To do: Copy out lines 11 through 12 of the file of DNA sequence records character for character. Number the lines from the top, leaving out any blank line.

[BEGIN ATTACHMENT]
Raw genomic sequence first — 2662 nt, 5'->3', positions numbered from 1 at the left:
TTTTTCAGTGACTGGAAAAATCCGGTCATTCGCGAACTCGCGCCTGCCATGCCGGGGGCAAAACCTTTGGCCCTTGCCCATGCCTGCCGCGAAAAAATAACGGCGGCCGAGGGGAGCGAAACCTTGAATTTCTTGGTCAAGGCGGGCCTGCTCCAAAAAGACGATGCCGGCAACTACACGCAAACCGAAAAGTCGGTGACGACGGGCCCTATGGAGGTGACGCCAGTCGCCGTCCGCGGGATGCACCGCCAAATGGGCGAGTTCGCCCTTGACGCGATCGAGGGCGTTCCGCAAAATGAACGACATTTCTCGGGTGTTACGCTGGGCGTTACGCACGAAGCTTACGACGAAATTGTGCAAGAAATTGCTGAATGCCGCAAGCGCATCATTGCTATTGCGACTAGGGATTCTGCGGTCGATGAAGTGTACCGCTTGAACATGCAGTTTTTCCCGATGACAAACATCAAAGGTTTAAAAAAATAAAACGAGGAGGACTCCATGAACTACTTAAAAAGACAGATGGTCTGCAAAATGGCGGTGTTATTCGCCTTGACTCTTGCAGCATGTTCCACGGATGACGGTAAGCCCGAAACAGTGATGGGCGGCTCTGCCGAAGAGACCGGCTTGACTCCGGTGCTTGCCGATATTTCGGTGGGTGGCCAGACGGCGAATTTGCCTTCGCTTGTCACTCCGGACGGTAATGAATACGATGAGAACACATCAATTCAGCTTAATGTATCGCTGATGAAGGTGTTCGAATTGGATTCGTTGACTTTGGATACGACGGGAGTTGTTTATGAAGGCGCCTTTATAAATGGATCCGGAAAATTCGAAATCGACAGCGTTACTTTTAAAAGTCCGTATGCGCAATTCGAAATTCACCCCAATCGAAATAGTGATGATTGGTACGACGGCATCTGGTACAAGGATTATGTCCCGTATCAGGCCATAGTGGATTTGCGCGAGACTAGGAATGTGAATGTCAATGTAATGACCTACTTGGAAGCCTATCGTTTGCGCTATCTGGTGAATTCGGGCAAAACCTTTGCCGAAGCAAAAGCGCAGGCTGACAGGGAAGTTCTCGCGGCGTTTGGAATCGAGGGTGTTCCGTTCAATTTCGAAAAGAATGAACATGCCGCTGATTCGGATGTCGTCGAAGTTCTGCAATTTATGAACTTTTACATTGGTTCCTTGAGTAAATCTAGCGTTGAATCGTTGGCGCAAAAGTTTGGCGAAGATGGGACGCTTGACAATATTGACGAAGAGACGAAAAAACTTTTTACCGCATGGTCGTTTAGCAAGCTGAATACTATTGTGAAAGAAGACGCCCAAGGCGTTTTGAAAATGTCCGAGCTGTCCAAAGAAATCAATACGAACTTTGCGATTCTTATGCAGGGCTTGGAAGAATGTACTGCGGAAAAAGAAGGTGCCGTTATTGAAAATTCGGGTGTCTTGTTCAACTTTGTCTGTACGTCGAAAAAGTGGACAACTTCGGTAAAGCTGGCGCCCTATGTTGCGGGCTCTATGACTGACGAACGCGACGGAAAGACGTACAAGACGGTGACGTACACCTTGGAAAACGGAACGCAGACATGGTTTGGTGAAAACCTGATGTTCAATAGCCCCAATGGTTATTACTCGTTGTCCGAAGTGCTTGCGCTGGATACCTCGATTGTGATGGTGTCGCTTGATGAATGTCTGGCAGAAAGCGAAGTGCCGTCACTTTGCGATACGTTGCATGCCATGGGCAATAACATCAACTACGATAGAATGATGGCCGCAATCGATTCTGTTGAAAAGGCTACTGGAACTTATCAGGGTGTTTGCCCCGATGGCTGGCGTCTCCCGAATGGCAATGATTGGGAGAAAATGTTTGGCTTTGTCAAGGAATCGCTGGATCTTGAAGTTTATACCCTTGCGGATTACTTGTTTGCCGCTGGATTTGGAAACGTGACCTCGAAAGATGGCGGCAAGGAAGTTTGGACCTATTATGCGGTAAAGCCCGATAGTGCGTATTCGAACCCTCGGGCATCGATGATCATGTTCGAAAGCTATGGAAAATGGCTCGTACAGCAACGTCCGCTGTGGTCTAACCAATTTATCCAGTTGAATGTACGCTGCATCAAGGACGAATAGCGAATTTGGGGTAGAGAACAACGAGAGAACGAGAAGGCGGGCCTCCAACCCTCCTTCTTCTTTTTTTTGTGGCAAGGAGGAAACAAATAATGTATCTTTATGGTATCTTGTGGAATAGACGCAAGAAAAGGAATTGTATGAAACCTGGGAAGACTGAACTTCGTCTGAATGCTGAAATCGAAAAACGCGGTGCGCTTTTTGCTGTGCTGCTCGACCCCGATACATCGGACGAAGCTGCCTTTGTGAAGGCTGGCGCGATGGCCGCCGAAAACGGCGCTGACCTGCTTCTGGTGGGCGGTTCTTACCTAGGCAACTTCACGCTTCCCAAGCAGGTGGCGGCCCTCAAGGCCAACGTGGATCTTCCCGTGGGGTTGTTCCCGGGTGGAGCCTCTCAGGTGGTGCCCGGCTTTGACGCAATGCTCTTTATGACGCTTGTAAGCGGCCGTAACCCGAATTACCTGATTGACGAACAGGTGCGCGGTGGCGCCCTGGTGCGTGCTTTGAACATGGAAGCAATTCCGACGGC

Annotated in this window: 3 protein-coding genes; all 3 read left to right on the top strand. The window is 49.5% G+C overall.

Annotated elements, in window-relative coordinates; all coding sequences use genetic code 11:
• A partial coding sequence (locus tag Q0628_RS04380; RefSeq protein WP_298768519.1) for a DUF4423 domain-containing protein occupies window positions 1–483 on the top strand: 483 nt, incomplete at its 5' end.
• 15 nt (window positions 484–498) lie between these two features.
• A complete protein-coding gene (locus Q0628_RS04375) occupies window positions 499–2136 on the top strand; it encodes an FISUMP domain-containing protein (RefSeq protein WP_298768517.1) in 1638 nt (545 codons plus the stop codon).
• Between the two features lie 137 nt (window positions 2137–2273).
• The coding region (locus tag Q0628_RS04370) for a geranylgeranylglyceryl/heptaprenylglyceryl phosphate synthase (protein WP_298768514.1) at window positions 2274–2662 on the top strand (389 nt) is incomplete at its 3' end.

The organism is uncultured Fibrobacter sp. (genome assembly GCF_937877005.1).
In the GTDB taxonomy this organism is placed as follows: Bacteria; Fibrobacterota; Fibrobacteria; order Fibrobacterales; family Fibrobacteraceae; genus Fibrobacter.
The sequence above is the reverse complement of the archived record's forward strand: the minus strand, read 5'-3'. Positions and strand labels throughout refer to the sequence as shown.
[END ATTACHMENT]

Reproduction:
In the GTDB taxonomy this organism is placed as follows: Bacteria; Fibrobacterota; Fibrobacteria; order Fibrobacterales; family Fibrobacteraceae; genus Fibrobacter.
The sequence above is the reverse complement of the archived record's forward strand: the minus strand, read 5'-3'. Positions and strand labels throughout refer to the sequence as shown.